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Archive - Oct 28, 2015

[TECHNOLOGY USED; UPDATE 10-31] Cancer-Derived Exosomes with Specific Integrin “Zip-Code” Signatures Target & Prime Specific Organs for Later Metastastis; New Work Supports Century-Old “Soil & Seed” Hypothesis for Metastatic Organotropism

[SEE LAST PARAGRAPH TO VIEW UPDATE ON THE TECHNOLOGY USED IN THIS LANDMARK STUDY] It's been a longstanding mystery — why certain types of cancers spread to particular organs in the body. Now, investigators from Weill Cornell Medicine, together with an international team of collaborators, have discovered precisely how this happens, supporting a century-old hypothesis known as the “seed and soil” theory of metastasis. The culprit? Protein signatures on the membranes of small, sub-cellular, tumor-secreted vesicles (exosomes) containing the blueprint that drives cancers to distant organs. These signatures could offer doctors a powerful new way to detect whether a patient's tumor will metastasize and to where, providing critical insights into the estimated 1.6 million new cancer cases diagnosed every year. Ninety percent of all cancer-related deaths are related to metastasis. In the new study, published online on October 28, 2015 in Nature, scientists investigated the role of cancer-derived exosomes, comprised of tumor-derived proteins, in preparing a microenvironment fertile for cancer metastasis. Working with exosomes derived from multiple cancers, the scientists discovered that the proteins exosomes carry act as "ZIP codes" that direct exosomes to distinct organs, where they lay the molecular groundwork for metastases to form. The Nature article is titled “Tumor Exosome Integrins Determine Determine Organotroppic Metastasis.” "Our research offers a new approach to identifying patients who are likely to develop metastatic disease," says senior author Dr. David Lyden, the Stavros S. Niarchos Professor in Pediatric Cardiology and a Professor of Pediatrics and of Cell and Developmental Biology at Weill Cornell Medicine in New York City.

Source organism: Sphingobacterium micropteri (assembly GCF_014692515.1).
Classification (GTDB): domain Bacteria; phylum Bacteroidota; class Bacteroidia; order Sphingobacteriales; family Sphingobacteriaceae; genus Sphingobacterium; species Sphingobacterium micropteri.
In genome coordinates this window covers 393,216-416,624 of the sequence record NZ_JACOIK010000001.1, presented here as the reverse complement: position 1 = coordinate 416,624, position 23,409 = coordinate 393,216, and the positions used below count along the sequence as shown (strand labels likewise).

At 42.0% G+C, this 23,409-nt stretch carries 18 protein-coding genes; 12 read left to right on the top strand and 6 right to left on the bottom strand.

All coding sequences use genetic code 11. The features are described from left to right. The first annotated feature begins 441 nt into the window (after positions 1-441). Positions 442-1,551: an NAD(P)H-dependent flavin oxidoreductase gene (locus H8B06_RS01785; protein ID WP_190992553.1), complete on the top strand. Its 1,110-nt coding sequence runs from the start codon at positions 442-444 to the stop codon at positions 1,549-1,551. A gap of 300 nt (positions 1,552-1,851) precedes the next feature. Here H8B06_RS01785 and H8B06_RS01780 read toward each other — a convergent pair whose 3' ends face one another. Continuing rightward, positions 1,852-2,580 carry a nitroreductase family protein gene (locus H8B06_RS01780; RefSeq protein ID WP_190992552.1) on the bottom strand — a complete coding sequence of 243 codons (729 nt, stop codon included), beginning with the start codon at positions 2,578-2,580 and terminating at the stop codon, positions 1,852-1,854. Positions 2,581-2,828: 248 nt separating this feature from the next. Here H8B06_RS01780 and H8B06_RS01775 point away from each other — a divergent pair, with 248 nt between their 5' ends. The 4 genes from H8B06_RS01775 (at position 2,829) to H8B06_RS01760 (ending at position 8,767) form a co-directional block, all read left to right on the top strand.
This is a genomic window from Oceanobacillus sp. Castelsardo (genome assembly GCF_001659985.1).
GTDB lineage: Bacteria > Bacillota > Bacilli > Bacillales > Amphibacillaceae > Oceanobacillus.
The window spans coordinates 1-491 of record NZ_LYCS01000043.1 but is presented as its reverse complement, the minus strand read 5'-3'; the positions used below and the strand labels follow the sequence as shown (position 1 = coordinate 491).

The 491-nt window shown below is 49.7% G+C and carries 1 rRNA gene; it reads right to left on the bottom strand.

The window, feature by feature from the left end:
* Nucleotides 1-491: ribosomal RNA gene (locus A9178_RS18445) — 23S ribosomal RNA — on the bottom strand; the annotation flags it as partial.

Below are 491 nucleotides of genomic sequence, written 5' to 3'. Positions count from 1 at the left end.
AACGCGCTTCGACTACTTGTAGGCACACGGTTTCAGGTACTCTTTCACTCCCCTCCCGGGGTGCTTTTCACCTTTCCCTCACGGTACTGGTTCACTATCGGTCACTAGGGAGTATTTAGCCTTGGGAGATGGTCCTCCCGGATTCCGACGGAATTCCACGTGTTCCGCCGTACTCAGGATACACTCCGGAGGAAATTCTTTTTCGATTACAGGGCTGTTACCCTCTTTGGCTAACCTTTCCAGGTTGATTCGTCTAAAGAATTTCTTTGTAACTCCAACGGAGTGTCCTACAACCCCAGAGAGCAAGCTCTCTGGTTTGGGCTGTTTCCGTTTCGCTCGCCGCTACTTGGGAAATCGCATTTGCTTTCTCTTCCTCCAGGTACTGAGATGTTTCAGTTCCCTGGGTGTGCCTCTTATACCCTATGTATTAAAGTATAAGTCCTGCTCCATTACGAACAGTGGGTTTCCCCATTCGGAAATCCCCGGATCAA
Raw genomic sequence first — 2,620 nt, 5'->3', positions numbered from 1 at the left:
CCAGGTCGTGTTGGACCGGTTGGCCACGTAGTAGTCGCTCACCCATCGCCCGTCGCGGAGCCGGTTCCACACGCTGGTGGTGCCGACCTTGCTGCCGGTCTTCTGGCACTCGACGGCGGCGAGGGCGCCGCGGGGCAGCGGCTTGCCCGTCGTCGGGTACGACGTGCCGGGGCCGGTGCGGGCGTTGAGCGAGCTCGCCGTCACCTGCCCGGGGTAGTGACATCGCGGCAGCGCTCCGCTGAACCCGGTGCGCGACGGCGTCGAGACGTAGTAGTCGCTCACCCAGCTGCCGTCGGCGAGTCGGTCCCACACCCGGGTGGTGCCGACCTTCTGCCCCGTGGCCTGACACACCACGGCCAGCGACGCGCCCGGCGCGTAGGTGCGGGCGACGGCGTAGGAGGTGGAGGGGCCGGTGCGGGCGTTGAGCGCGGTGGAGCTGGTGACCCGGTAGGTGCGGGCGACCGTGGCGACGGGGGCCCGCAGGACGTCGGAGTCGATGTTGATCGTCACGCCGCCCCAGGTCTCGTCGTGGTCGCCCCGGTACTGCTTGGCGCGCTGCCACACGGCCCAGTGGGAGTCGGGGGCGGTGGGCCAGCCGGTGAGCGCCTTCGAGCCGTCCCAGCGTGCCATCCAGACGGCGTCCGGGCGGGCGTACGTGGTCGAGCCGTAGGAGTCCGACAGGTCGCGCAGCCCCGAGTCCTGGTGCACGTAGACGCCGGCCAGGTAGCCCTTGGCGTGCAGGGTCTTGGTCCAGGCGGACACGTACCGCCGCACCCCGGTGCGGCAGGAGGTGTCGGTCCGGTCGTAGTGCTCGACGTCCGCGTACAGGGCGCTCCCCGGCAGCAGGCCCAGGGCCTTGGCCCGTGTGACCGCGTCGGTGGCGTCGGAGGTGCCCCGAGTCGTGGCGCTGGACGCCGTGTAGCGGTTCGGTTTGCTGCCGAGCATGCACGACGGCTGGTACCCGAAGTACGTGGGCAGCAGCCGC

Personalized Medicine Analysis Identifies Novel Mutation That Gives PTEN Protein New Tumor-Promoting Ability, While Preserving Its Normal Tumor Suppressor Activity

In a “personalized medicine” study that presents a framework for interpreting a single patient’s genome, collaborating scientists at the Stanford University School of Medicine, UCSF, Gladstone Institutes, and Phillipps-Universitat Marburg, have identified a novel point mutation in the PTEN tumor suppressor gene that allows the altered PTEN protein product (image shows structure of normal PTEN protein) to retain its known suppressor function, while gaining new tumor-promoting activities. In addition, the scientists have demonstrated that the tumor-promoting activities of the mutated PTEN protein can be substantially mitigated by chemical inhibitors of PI3K (phosphoinositide 3-kinase). The researchers believe that their work suggests a new role for PTEN, as well as other tumor suppressors, in cancer formation, and also reveals the potential wealth of biological information currently underexploited by the lack of systematic approaches for cancer genome interpretation services. The authors believe that their results “demonstrate a new dysfunction paradigm for PTEN cancer biology and suggest a potential framework for the translation of genomic data into actionable clinical strategies for targeted patient therapy.” The new PTEN mutation and the systematic analyses that led to its discovery and characterization are described in an online open-access article published on October 26, 2015 in PNAS.